Wilson's bandmates and associates later voiced dissatisfaction with the released version, believing that the mix was vastly inferior to his earlier, lengthier edits. Commentators blame the record's failure on the esoteric lyrics, the "muddy" sound quality, and the late timing of the release. It remains one of the lesser-known songs in the Beach Boys' catalog.[3] In 2004, Wilson remade the song and its related pieces for Brian Wilson Presents Smile. In 2011, The Smile Sessions was released with an entire disc devoted to the song's original recording sessions.

Background[edit]

"Heroes and Villains" was partly inspired by the ballads of singer Marty Robbins (pictured 1957)

"Heroes and Villains" was the first song that Brian Wilson and Van Dyke Parks wrote together. As with the others that they wrote for the Smile album, Parks wrote the words while Wilson composed the music.[4] Wilson had been working on the song for some time before he asked Parks to be his lyricist in mid–July 1966.[5] When presented the descending melody at the initial writing session, occurring a few days after their first meeting, Parks was reminded of the Marty Robbins' 1959 song "El Paso" and immediately conceived the opening line: "I've been in this town so long that back in the city I've been taken for lost and gone and unknown for a long, long time."[5][6]

Wilson told Parks that he had thought of the Old West when conceiving the melody.[5] Journalist Domenic Priore speculated that Wilson may have based the verses on Phil Spector's productions of "River Deep - Mountain High" and "The Bells of St. Mary's" – particularly the former's bass line.[7] Asked in 2004 about the influence of George Gershwin's "Rhapsody in Blue" on the recurring melodies and themes on Smile, Wilson responded: "A little bit, not much. It influenced 'Heroes & Villains' and a couple of others."[8][nb 1]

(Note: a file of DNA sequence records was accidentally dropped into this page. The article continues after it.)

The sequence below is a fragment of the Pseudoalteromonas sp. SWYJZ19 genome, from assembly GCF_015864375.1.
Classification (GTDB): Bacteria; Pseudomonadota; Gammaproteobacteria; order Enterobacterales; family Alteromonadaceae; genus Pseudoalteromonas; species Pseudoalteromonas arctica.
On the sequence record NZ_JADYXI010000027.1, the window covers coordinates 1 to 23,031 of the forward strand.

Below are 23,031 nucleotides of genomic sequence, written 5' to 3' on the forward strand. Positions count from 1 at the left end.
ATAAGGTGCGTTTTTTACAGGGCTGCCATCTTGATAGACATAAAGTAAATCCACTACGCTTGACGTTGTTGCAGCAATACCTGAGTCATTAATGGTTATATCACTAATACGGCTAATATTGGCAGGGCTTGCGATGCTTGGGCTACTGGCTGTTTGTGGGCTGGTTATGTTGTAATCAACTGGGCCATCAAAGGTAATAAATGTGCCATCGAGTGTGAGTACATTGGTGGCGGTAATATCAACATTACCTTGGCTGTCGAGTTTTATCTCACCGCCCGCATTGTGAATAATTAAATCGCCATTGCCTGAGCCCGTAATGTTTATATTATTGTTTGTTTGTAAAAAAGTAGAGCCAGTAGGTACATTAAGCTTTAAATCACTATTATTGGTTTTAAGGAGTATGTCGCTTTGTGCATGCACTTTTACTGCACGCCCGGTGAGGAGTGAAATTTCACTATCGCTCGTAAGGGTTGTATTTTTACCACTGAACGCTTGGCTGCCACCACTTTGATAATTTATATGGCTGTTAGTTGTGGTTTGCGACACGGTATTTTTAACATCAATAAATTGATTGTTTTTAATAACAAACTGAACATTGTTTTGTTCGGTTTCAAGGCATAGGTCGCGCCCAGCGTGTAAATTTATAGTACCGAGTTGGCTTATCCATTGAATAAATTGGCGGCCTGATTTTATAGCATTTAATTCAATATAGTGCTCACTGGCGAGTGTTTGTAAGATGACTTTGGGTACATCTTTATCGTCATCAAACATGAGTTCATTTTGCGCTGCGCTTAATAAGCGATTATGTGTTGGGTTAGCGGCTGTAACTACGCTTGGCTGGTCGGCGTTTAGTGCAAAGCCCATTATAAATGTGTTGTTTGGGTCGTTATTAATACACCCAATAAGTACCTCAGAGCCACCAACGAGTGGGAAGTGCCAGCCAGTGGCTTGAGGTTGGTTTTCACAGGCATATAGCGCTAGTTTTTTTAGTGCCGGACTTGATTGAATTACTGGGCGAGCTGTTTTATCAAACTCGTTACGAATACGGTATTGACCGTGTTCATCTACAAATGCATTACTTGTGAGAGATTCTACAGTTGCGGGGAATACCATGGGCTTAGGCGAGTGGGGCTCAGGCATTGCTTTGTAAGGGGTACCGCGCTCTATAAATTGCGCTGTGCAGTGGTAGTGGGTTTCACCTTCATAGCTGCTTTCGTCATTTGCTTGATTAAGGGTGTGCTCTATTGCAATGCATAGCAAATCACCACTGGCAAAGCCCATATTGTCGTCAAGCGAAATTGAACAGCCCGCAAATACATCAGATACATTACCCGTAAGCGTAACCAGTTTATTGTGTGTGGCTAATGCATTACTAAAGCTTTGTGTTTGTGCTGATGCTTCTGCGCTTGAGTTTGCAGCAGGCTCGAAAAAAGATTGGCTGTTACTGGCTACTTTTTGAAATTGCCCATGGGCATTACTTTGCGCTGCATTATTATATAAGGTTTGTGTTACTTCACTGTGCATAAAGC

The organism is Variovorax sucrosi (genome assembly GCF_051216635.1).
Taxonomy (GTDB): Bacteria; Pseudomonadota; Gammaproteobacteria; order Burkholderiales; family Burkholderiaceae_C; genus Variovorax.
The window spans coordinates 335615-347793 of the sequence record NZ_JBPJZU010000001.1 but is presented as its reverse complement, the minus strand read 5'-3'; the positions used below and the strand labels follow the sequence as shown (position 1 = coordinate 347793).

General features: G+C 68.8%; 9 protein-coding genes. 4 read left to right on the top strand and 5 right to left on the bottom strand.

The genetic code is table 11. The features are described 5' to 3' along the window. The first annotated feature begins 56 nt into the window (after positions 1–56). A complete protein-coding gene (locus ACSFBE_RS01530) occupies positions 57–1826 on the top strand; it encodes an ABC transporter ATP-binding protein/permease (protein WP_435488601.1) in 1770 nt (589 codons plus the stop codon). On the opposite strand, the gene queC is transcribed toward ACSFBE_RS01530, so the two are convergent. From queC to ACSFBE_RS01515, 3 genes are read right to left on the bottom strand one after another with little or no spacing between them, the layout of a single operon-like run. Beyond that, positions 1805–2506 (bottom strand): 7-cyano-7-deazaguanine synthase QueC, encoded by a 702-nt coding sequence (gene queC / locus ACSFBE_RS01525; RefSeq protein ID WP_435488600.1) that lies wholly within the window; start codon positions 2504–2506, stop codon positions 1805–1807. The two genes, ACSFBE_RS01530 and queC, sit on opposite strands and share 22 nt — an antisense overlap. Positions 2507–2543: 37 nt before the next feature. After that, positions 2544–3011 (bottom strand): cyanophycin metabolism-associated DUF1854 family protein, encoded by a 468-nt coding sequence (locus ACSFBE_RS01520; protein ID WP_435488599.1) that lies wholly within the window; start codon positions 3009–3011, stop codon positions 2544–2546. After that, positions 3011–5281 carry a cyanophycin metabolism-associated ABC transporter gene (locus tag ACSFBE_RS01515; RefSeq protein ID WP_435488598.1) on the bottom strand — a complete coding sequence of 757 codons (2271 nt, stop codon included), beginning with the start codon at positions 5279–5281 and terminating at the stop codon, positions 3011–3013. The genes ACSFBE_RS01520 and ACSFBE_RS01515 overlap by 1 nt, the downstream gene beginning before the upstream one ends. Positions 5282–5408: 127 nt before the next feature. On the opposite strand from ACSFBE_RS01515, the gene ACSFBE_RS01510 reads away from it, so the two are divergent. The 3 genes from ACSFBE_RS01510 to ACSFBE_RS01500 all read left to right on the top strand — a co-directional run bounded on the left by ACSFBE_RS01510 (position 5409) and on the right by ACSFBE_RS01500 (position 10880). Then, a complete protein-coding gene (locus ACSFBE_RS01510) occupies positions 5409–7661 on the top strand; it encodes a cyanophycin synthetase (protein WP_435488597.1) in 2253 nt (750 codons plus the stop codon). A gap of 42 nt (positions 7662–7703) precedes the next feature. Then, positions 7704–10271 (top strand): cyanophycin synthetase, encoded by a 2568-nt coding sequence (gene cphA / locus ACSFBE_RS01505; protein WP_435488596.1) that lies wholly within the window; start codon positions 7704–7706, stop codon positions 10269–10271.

Al Jardine traced the genesis of "Heroes and Villains" earlier to 1961, when the group would regularly engage in improvised scat singing exercises. In a 2000 interview, he stated, "We all became instruments for Brian's barbershop concept. He said, 'Let's all do this, let's sing this idea.' Carl would be one instrument, I'd be another. Mike would be another instrument. ... With none of us really being players, we would just scat in the car going to a show or something or going to school, anywhere."[9] Musician Al Kooper, writing in his 2008 autobiography, recalled that Wilson played him a rough mix of "Heroes and Villains" shortly after the release of Pet Sounds. Kooper remembered that the song had "evolved, I believe, from a Wilson revamping of 'You Are My Sunshine.'"[10] In Parks' recollection, all but one section of "Heroes and Villains" was written entirely "in one sitting".[5]